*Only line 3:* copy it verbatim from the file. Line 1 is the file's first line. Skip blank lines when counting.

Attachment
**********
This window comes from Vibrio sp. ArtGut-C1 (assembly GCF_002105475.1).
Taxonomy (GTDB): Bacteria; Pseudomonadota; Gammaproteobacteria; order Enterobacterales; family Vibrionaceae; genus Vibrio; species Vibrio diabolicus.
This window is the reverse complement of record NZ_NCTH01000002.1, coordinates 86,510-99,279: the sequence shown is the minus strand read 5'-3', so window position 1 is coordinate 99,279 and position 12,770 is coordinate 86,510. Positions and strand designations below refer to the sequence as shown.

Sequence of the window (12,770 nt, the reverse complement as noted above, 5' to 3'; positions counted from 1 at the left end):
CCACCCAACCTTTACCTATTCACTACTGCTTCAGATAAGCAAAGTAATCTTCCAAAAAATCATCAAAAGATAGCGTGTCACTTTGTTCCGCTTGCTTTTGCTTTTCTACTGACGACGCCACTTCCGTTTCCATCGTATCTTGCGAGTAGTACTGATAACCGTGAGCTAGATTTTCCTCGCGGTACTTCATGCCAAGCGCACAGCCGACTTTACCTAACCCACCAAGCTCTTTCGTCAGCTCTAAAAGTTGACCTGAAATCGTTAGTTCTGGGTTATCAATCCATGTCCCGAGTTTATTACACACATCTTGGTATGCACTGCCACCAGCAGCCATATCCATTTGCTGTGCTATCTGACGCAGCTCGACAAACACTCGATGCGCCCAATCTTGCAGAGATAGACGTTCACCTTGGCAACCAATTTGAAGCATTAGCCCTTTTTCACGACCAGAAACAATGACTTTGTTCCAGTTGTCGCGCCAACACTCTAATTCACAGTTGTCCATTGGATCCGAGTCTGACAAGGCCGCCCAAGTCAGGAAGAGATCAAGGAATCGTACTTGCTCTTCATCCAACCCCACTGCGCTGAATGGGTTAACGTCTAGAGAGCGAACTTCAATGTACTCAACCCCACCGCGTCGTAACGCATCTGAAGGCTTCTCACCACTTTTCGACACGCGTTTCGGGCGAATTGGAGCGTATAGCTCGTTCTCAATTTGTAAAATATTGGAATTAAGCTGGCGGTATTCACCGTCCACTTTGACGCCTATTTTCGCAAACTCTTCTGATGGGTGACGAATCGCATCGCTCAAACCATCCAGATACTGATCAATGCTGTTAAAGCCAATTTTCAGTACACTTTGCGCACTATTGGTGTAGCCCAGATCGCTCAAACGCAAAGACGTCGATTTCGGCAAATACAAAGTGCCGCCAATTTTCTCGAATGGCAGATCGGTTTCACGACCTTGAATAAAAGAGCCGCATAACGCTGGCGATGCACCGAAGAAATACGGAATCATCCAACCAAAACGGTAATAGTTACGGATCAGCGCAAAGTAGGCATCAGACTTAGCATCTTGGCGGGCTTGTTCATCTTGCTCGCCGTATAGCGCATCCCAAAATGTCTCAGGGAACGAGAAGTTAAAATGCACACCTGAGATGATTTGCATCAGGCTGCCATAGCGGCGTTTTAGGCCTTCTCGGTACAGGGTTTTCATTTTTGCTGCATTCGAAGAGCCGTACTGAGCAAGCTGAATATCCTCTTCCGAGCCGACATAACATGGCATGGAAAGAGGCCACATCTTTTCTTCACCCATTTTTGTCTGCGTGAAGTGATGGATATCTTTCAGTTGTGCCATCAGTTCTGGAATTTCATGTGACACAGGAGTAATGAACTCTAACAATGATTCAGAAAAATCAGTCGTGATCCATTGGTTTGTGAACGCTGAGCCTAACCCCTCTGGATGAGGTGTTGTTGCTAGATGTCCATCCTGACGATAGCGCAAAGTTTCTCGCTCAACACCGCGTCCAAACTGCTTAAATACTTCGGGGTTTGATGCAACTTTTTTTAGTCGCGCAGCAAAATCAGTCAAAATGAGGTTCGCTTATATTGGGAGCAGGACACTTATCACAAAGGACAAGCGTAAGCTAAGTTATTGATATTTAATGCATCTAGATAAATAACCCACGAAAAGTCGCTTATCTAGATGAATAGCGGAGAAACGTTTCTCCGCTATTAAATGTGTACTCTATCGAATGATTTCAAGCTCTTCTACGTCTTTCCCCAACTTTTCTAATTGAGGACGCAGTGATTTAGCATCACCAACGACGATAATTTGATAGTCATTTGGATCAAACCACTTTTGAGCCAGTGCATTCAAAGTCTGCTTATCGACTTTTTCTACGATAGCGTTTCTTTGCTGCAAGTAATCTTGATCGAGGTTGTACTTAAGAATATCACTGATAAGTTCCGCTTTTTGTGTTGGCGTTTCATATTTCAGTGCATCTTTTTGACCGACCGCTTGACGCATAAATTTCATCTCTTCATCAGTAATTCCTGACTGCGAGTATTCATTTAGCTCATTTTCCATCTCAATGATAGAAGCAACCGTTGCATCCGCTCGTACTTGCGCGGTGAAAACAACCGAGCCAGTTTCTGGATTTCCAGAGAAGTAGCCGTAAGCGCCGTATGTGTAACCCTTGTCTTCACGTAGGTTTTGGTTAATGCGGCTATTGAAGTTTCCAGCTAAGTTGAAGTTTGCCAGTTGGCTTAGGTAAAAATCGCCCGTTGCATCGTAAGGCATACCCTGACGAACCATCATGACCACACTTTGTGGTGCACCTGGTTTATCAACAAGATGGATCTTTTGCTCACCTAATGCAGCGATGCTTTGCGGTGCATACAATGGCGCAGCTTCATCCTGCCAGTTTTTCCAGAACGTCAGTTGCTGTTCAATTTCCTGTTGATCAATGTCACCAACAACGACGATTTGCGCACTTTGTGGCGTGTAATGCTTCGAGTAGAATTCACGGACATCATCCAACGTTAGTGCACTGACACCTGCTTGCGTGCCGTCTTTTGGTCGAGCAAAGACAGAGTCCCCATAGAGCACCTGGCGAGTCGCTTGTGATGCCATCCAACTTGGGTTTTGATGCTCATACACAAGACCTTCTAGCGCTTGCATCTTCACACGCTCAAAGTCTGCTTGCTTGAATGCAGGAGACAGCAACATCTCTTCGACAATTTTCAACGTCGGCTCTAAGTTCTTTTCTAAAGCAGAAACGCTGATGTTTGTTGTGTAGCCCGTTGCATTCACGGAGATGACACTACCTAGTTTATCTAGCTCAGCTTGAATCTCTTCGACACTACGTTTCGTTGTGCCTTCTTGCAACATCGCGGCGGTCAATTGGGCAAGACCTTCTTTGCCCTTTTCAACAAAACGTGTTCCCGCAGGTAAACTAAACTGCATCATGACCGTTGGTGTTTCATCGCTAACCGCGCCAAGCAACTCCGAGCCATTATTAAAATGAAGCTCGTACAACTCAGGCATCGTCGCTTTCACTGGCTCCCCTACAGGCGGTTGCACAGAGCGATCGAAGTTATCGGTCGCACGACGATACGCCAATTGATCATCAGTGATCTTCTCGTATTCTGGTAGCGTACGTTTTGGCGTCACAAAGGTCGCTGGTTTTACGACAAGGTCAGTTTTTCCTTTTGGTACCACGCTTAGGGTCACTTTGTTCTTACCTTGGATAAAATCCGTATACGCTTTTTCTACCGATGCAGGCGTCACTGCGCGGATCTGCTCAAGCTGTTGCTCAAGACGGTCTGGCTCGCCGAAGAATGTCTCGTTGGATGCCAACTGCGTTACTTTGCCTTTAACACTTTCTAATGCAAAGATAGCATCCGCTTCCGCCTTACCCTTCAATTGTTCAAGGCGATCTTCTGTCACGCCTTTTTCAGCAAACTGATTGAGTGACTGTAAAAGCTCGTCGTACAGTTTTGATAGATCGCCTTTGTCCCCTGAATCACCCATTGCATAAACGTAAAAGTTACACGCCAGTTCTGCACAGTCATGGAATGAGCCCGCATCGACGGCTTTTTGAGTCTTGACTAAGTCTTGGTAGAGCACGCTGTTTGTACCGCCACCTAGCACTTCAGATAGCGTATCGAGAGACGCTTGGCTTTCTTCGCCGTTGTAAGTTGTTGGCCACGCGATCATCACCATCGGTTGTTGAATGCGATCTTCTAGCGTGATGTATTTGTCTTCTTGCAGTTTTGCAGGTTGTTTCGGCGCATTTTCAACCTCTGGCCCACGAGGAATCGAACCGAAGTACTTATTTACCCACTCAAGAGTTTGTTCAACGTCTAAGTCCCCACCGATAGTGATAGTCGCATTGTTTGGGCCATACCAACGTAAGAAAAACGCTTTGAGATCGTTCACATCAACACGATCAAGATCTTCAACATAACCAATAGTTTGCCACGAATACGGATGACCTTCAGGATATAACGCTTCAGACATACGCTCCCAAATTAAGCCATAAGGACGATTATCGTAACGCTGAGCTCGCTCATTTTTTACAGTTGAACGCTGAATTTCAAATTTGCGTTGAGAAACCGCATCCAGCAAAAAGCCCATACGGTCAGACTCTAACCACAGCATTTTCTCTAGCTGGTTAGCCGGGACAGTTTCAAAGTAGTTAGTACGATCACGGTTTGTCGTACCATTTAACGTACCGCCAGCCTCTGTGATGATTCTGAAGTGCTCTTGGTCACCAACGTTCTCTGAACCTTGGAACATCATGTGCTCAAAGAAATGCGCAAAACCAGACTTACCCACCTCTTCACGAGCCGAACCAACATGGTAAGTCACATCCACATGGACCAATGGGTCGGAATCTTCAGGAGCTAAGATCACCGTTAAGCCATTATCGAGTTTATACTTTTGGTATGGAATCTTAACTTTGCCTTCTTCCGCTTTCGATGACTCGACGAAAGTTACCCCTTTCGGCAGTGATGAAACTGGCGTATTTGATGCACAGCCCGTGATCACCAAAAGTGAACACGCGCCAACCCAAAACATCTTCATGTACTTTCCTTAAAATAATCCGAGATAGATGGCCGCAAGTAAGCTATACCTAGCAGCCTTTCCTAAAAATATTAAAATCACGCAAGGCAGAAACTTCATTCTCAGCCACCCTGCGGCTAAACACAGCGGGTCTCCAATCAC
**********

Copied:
This window is the reverse complement of record NZ_NCTH01000002.1, coordinates 86,510-99,279: the sequence shown is the minus strand read 5'-3', so window position 1 is coordinate 99,279 and position 12,770 is coordinate 86,510. Positions and strand designations below refer to the sequence as shown.